I coach, therefore I learn

Weekly coaching observations are an important part of teacher development in our school- my colleague Emma Hickey has written about her experience of being coached here. These are obviously designed to help the teachers being coached but I am increasingly finding that coaching others helps my own development.

Upping my game

My teaching isn’t bad at all, but when I see another teacher doing something I don’t do or something I don’t do well enough, possibilities suddenly open up. On Friday I watched a History lesson where the teacher expertly used paired work, group work and hot-seating, things that are less common in my classroom but which worked brilliantly in his. On Wednesday and Friday I saw amazing-but contrasting- examples of in-class interventions from Maths and MFL teachers. I love when I see something that challenges me to be better- this post from Andrew Warner captures this joy of seeing a great lesson.

The process of giving advice often forces me to reflect on my own teaching. Sometimes when I suggest a way to improve, I could almost be giving myself the same advice. It can be easier to spot an area for development in someone else than notice it about your own teaching.

Improving the quality of CPD

It’s tough to get CPD right, but the more lessons that I see, particularly outside my own subject area, the more confident I am in designing sessions that are useful for everyone, and not just a few. There is generic advice around teaching which doesn’t apply to every subject so seeing lessons and discussing the nuances with others helps me to deliver better training. I have an English teacher’s approach to marking, not a music teacher’s. I have five lessons a week with year 10, not one. Every lesson is a chance for me to learn how another teacher’s experience differs from my own.

I can also see the impact of CPD. I don’t mean checking up and holding people to account, because that is far removed from how coaching should be. I mean whether it is effective enough. Largely, when we introduce something new, or suggest a way of doing things, teachers will do it. That’s a massive responsibility and if something that we say doesn’t work, or isn’t actually helpful, then it is good to see that and do something about it. It works the other way around too- I can see where our CPD has been very effective and then share examples of good practice.

Thinking deeply about teaching

I have more ‘lighbulb moments’ in other people’s lessons than my own. Sometimes, seeing several lessons across a week allows me to think about a particular aspect of teaching in a more than theoretical way. One of my favourite posts, The Space Between the Question and the Answer, was conceived in this way. I had been contemplating questioning and wait time then saw how various teachers went about this and the effect in their classrooms. Sometimes a single moment in a lesson will lead to a massive shift in understanding.

Seeing students in a different light

In one of my coaching observations I see a Maths class made up of many of the students that I teach. It’s fascinating to see a different dynamic at play. Much like when a student sees you in Asda and it blows their mind, seeing students you teach in a different context is an eye-opener. The quiet student who comes to life; the one whose behaviour is much better than it is in your lesson; the hidden world of student behaviours that you miss when you are not looking.

Making me more open to feedback

I am confident in my own teaching but there is a danger that confidence becomes arrogance, and arrogance becomes resistance to feedback. I’ve definitely been there. The culture that we have at DKA- and my own role as a coach- has helped me relish the feedback I receive. When I coach others, I don’t judge or look for problems, I just look for what might be the simplest way to improve. I know that my coach is thinking this too, so it helps me to relax. Each week my coach makes my brain hurt a little with her questions, which is exactly the way I want it.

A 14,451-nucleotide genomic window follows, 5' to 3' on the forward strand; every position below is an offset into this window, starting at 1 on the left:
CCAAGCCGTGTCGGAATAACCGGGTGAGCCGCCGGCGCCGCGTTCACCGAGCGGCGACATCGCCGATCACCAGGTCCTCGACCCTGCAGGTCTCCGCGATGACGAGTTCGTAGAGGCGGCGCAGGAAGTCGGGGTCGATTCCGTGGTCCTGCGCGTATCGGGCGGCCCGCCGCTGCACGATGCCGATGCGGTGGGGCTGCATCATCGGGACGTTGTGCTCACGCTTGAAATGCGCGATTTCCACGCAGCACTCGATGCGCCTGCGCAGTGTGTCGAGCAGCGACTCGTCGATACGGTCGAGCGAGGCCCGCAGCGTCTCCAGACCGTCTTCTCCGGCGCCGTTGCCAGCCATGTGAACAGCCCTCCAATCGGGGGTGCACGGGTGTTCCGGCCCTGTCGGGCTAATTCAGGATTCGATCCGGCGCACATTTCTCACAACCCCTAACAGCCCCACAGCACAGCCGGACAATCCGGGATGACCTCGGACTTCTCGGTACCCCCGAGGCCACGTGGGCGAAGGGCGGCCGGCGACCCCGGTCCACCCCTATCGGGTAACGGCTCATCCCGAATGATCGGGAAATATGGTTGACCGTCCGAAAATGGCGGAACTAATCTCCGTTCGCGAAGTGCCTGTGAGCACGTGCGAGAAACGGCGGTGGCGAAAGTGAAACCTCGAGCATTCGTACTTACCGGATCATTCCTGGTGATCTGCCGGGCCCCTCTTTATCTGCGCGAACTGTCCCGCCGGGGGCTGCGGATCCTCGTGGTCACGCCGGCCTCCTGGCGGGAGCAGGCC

I would recommend that all teachers get into other classrooms, even for five minutes a week. Those five minutes could make all the difference.

The Sharepocalypse: Written feedback










At #TMENG, attendees were given ‘Sharepocalypse’ cards. These are the responses to the question above on responding to feedback. Please add your own ideas in the comments section.

Have ROW time (reflect on work) – when marking, set a target- first 10 minutes of next lesson is spent addressing that target.

Phrasing feedback as questions and giving time in lesson for students to write a response and then checking this later.

By trying to do it before they’ve ‘finished’. Showbie is good for this. @alcass2s

  • Personalise it
  • Allow time to read and respond to feedback
  • Establish a dialogue with students
  • Ask students to summarise feedback
  • Respond to responses to feedback

Verbal Feedback stamp with 2 bullet points – pupils write what you have said.

At the end of marking a piece of work set 3 targets: 1 long term and 2 short term. The short term targets are things which they spend the first 5/10 minutes of the next lesson doing e.g. Find 3 alternate words for ‘good’ which they could use in their writing. Students complete task in their books.

Choose five different common problems seen in a piece of work. Put them into a hierarchical order and assign students into groups. They have to address this problem and then can only move onto the next kind of sentence.

  • Ensure that you make time for meaningful conversations on a regular basis.
  • Relate feedback to clearly understood objectives and make it personal.
  • Make students justify their moving on to the next skills by analysing their own work and improvement. @funkypedagogy

At the moment using ‘What went well’ and ‘Even better if’ in exercise books and after assessments. @gwenelope

Have ready made ‘how to improve sheets’. Students do work and you stick help sheet in books and they complete tasks on the sheet.

After a piece of work, before handing in, the students write me a letter to explain what I might find when I look at it.

Taxonomy of errors (my new obsession!)

Get students to predict their feedback first with markscheme before handing feedback to them.